By Phaedra Friend Troy
According to the weekly rig report from oilfield services firm Baker Hughes Inc. (NYSE:BHI), the number of rotary rigs drilling in the US and Canada increased by 35 rigs this week.
In the US, there are 1,732 rigs drilling, which is an increase of 19 rigs for the week and 415 rigs year over year. Specifically, there are two more inland water rigs, one less offshore rig, and 18 more land rigs working in the US.
Shale Developments Continue to Push US Rig Counts
Through improvements in horizontal drilling and hydraulic fracturing, the commerciality of producing shale hydrocarbons has become a reality in the last few years, supporting a massive increase in drilling rigs.
The state with the biggest jump in active rigs was Pennsylvania, which gained 10, taking the number of rigs drilling in the state's Marcellus Shale to 108. This also represents an increase of 38 rigs year over year. All 108 rigs are drilling for natural gas, and 88 percent of them are drilling horizontal wells.
The next biggest jump happened in Louisiana, which gained five rigs. With active drilling both offshore Louisiana and in the onshore Haynesville Shale play, the number of drilling rigs in the state is 174. Nonetheless, the number of active rigs in Louisiana has dropped by 23 year over year, due mostly to decreased offshore drilling. A year ago, there were 37 active drilling rigs offshore Louisiana’s coast; today, that number has dwindled to 23.
With ramped up activity in the Avalon Shale play of the Permian Basin, New Mexico also gained four rigs, taking the rig count in the state to 77, which is also an increase of 24 rigs year over year. Most of the rigs are drilling for oil at 87 percent, but the break-down in well type is a-typical for unconventional developments: only 48 percent of the wells are horizontal, and 44 percent are vertical.
With a whopping 740 rigs drilling, activity in Texas is supported by various shale and unconventional plays, including drilling for natural gas in the Haynesville and Barnett Shales; for natural gas, condensate and oil in the Eagle Ford Shale; and mainly for oil in the Permian Basin. While the state lost one rig during the week, there are 202 more rigs drilling in Texas year over year.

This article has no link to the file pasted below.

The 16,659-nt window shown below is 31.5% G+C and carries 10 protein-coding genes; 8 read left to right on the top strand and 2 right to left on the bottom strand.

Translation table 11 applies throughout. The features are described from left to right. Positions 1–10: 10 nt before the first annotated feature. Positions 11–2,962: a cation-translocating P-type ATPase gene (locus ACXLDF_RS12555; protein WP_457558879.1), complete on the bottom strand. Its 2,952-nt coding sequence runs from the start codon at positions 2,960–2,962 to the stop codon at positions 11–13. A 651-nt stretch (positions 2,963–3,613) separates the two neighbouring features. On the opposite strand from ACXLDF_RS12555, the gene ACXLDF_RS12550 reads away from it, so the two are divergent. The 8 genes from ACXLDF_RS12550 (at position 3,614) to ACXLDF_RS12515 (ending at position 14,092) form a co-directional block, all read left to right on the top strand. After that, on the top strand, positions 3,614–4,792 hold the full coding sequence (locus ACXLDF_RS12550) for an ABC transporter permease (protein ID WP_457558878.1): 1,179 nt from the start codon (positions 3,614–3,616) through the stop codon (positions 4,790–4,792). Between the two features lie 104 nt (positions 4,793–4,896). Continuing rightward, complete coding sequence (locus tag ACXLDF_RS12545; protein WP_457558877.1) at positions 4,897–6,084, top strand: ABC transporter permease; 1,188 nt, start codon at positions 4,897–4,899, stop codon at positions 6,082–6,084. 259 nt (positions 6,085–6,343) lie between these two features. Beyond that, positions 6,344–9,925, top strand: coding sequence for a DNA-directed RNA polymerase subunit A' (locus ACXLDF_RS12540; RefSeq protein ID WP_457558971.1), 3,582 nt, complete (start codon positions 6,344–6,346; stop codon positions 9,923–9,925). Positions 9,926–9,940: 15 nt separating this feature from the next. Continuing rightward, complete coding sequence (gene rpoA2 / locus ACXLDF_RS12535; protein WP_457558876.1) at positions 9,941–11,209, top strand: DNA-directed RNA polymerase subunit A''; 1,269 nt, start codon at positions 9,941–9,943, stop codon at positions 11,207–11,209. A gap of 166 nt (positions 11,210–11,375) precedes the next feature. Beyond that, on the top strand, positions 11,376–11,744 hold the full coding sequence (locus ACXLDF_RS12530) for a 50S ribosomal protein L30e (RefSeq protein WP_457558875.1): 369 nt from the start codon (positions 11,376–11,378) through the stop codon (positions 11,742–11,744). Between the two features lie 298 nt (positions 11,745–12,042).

With 166 active rigs, Oklahoma drilling is supported by development of the Woodford Shale, as well as the Anadarko Basin. While Oklahoma has long been a major producer of natural gas for the US, drilling has certainly picked up with the development of its unconventional resources; there are 54 more rigs drilling in the Sooner State than this time last year.
Development of North Dakota’s Bakken Shale formation has spiked over the last year, as well. North Dakota currently has 154 rigs drilling in it, which more than doubles the active number of rigs at this time last year. All of the rigs are drilling for oil, and 90 percent are drilling horizontal wells.
Drilling Increases in Canada’s Oil Sands
Increasing by 16 during the week, the number of rigs drilling in Canada has reached 637, an increase of 106 year over year. Most of the rigs are drilling onshore, with only three rigs active offshore Canada.
With the most activity, Alberta has 464 rigs drilling in it, a weekly increase of 20 and year-over-year increase of 103. Climbing oil prices have supported activity in Alberta’s oil sands region, which requires a higher price point because of development and refining costs.
Saskatchewan also has 103 active rigs, and British Columbia has 63 rigs. In addition to one onshore rig, all three offshore rigs are working in waters off the coast of Newfoundland. The only other state with drilling activity is Manitoba with three rigs, which was a decrease of 13 during the week.
Rig Counts Jump: Producers step up drilling across North America
By Phaedra Friend Troy